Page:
I get e-mails from McKinsey & Company, including one that linked to this article on “Reinventing External Affairs.” The article notes in a bold headline: “A rising role for stakeholder engagement—and the business value at stake” as a finding after “several years of surveys on engaging external stakeholders.”
So, McKinsey, one of the premier management consulting firms, has been studying the importance of stakeholder engagement for some years now. This strikes me as another example (like change management communications) where, if there is money to be made, the management consulting firms will go there. And, because they have relationships with CEOs, they will be calling the shots, even though we communicators may have a better skill set for actually assessing the strength of and managing relationships.
One of my MBA courses was on “Management and its Environment.” Professor Stanley Hallett talked about the importance of:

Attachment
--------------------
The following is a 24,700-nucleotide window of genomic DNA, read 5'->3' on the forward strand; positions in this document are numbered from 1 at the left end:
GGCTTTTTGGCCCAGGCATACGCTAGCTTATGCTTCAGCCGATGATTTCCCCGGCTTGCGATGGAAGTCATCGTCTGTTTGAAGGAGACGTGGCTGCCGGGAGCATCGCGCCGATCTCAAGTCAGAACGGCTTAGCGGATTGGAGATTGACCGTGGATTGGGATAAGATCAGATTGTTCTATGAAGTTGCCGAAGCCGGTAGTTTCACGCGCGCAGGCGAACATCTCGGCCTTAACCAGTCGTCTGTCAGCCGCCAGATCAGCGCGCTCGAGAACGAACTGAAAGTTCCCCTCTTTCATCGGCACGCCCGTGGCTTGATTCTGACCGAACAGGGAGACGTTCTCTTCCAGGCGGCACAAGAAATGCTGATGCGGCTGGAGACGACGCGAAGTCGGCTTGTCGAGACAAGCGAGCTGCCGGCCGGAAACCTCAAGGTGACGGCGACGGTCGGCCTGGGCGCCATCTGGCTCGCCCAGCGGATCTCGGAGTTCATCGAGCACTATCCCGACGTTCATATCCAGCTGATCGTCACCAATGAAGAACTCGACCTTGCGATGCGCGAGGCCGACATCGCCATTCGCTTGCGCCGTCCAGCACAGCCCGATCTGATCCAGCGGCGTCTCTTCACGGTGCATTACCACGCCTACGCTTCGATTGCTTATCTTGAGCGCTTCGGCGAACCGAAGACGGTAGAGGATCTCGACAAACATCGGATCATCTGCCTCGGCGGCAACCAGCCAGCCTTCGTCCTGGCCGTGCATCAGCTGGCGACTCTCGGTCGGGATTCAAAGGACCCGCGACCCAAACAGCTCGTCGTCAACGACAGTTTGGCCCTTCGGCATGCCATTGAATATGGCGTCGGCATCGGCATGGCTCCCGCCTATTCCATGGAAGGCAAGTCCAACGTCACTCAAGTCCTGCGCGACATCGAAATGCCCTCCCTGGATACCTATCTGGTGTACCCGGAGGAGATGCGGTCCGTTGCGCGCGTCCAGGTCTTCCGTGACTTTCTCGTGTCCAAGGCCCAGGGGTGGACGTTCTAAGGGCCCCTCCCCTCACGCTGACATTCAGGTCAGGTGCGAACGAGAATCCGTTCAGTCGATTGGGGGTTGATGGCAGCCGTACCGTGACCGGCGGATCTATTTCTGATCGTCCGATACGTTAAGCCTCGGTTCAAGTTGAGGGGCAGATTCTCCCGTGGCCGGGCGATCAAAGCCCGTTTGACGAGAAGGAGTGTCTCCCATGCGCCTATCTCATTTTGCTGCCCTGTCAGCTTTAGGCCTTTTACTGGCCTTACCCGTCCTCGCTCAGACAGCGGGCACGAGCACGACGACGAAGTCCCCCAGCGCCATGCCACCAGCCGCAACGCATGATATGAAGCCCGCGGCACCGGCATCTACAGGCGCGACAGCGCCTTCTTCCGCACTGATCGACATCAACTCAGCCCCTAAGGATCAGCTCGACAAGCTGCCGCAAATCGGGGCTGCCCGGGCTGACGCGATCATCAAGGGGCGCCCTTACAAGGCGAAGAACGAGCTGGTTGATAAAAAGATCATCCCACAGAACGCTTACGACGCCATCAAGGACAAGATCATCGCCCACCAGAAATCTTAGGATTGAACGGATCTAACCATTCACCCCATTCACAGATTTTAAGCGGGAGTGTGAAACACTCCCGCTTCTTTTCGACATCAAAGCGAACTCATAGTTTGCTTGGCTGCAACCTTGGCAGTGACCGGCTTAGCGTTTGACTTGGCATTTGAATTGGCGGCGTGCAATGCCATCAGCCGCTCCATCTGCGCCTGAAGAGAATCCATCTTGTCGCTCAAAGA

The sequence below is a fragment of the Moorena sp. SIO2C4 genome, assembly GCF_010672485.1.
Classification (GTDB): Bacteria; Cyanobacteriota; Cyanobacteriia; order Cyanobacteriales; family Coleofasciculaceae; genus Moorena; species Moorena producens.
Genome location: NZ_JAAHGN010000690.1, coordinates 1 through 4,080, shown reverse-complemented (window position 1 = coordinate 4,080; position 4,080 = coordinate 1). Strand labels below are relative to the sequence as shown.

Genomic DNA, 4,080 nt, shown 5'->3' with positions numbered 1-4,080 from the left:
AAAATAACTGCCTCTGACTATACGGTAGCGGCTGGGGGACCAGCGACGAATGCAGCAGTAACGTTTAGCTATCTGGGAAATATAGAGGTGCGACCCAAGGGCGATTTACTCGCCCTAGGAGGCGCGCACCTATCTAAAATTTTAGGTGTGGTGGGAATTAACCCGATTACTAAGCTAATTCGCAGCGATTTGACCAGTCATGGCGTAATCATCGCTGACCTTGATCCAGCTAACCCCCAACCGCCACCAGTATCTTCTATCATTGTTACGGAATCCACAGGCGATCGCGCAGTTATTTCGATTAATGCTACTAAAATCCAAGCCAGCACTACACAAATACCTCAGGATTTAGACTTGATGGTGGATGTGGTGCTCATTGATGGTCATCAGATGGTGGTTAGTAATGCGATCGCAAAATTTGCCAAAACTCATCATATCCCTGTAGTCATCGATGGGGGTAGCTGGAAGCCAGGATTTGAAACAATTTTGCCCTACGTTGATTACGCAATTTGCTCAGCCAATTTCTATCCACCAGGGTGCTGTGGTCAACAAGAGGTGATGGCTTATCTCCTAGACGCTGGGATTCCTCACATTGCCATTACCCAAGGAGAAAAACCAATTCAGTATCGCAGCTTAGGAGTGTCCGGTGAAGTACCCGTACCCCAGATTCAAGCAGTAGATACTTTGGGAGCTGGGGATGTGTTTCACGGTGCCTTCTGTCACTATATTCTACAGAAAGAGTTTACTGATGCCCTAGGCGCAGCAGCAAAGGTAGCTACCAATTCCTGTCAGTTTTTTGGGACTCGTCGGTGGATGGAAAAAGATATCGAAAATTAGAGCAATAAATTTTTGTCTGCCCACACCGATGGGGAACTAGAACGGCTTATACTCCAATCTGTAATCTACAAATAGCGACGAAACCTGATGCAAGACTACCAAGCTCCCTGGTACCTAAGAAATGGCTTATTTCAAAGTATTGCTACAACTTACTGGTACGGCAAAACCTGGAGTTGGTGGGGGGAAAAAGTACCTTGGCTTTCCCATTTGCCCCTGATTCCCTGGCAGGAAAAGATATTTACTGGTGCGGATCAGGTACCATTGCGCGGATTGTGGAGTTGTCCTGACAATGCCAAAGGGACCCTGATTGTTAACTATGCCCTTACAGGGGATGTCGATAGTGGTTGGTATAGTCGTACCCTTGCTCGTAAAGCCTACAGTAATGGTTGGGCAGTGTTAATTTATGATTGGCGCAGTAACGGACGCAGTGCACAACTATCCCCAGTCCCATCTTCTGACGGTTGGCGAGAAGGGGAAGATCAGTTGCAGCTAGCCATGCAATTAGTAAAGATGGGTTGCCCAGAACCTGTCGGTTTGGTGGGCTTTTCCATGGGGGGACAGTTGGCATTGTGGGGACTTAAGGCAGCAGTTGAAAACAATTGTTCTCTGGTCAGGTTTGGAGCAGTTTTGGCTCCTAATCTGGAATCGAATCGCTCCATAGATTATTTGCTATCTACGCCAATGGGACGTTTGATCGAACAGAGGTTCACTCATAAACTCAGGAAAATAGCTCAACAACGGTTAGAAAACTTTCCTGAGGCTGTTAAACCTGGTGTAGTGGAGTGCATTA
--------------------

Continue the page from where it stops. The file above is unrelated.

- Understanding what was going on in the technological, reg/leg, socio-cultural, business/economic and green (physical) environments
- Preparing the organization for these changes
- And, in some cases, managing the environment (public opinion, regulatory affairs) to achieve better outcomes for the organization.
This is where I’ve always felt communications could play a strong role through stakeholder insight and outreach, but not without alignment with (or being an integral part of) top management.
This is C-Suite and even Board level work. If PR and communications people want to play a leading role, they will need to have many of the same skills the management consultants have. This means comprehensive business literacy and understanding at the very least. The PR practitioners I have known who have had relationships with and influence on CEOs have tended to be the heads of agencies–people like Al Golin, Harold Burson and Peter Chadlington–who, as the creators of large PR agencies, understood how businesses run, but also, as PR practitioners, thought in terms of stakeholders, issues and potential impacts on bottom lines.
If we want to take part in, and even lead, stakeholder engagement at the C-Suite and Board levels, we will need to be more like Al, Harold and Peter.